Pulitzer Prize-winning commentator Charles Krauthammer has written a great “big-picture” view of the blame-shifting realities of Katrina’s fallout: “Assigning Blame.” It’s not long and is worth reading. Here’s a graf Krauthammer put out there as a “throw-away” item, but it brilliantly sums up what I wish I had written:
This kind of stupidity merits no attention whatsoever, but I’ll give it a paragraph. There is no relationship between global warming and the frequency and intensity of Atlantic hurricanes. Period. The problem with the evacuation of New Orleans is not that National Guardsmen in Iraq could not get to New Orleans, but that National Guardsmen in Louisiana did not get to New Orleans. As for the Bush tax cuts, administration budget requests for New Orleans flood control during the five Bush years exceed that of the five preceding Clinton years. The notion that the allegedly missing revenues would have been spent wisely by Congress, targeted precisely to the levees of New Orleans, and reconstruction would have been completed in time, is a threefold fallacy. The argument ends when you realize that, as The Washington Post notes, “the levees that failed were already completed projects.”
Let’s be clear. The author of this calamity was, first and foremost, Nature (or if you prefer, Nature’s God).
(You can read the Post article that he quotes here: “Money Flowed to Questionable Projects.”)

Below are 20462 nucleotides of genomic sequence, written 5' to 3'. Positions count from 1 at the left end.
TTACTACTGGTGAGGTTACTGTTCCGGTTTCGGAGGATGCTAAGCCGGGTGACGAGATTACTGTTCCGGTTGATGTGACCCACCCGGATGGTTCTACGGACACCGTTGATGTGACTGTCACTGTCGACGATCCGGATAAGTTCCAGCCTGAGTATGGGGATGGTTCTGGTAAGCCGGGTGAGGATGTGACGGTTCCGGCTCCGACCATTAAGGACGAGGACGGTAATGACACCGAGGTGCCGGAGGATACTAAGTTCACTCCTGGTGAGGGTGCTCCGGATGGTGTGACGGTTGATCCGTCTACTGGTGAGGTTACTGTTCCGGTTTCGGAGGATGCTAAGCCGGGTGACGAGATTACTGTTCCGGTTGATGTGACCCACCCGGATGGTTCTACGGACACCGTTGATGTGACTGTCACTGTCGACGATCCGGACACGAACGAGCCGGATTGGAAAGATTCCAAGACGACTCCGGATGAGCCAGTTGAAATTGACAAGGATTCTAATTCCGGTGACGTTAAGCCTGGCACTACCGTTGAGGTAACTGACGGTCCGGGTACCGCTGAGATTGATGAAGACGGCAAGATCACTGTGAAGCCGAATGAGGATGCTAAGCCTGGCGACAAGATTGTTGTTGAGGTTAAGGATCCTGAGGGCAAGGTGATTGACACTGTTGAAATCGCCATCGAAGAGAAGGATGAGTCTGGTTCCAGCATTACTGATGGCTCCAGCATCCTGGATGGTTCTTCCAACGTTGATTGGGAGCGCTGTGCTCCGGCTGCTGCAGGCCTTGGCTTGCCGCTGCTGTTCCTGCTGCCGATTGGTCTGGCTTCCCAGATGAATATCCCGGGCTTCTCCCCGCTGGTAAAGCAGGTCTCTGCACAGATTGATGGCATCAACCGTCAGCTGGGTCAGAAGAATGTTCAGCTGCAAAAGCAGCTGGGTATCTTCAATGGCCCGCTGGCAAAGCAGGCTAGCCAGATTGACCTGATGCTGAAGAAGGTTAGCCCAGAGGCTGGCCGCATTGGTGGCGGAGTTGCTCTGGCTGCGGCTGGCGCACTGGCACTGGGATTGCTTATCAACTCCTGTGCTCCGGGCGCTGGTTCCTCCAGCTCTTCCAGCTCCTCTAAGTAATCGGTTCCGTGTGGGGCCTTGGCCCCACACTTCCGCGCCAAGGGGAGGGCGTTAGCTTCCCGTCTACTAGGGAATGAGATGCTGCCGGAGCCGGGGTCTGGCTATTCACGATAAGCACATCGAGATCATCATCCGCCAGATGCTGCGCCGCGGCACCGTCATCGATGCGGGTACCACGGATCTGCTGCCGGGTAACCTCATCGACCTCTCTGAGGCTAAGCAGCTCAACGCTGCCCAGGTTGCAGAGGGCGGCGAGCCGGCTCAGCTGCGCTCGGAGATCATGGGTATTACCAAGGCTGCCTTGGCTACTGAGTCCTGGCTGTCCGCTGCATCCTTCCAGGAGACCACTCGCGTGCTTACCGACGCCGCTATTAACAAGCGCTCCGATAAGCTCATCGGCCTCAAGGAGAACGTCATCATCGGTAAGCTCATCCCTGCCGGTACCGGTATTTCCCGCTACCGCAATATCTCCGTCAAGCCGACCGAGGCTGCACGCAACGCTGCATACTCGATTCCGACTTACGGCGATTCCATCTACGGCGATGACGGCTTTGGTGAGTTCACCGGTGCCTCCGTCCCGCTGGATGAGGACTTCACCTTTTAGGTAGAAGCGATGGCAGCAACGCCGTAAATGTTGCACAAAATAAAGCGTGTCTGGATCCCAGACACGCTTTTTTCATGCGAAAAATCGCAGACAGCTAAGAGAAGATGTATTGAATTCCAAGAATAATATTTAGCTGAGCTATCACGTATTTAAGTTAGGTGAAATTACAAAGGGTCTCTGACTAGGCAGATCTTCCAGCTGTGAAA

Now, my thoughts on blame and so-called “Acts of God.”
This tendency to assign blame when we are morally outraged is commendable. It reveals that within the heart of man there still beats that sense of justice that was crafted by God and set there long, long ago. Fashioned in his image, we imperfect imitators of an infinitely just God reel when we sense an injustice has been done. We vent our spleens, and jab our pointy-little fingers at whoever seems most culpable.
But here’s the dirty little secret that comes to us in the dark, when we are all alone: We are to blame. The shame belongs to all of us—not just a governor here, a FEMA guy there, a president yonder. All of us.
No, we didn’t call down a category 4 hurricane on a town already fighting to keep the sea at bay. No, we didn’t personally cause the levees to fall apart. No, we didn’t cause the thousands who have died to be stranded. And I’m not talking about the alleged global warming being a cause of this.
There are two ways we are corporately responsible for some of this tragedy.
First, all of mankind is responsible for the agonizing birth-pangs all of creation is in. Man strives against nature not because nature is inherently bent upon our destruction but because this is a direct outcome of sin. When Adam and Even disobeyed and allowed death to enter creation, all of creation began to travail; when sin entered creation, all of creation became twisted and warped.
To Adam he said, “Because you listened to your wife and ate from the tree about which I commanded you, ‘You must not eat of it,’ Cursed is the ground because of you; through painful toil you will eat of it all the days of your life. It will produce thorns and thistles for you, and you will eat the plants of the field. By the sweat of your brow you will eat your food until you return to the ground, since from it you were taken; for dust you are and to dust you will return.” (Genesis 3:17–19)
I consider that our present sufferings are not worth comparing with the glory that will be revealed in us. The creation waits in eager expectation for the sons of God to be revealed. For the creation was subjected to frustration, not by its own choice, but by the will of the one who subjected it, in hope that the creation itself will be liberated from its bondage to decay and brought into the glorious freedom of the children of God. We know that the whole creation has been groaning as in the pains of childbirth right up to the present time. (Romans 8:18–22)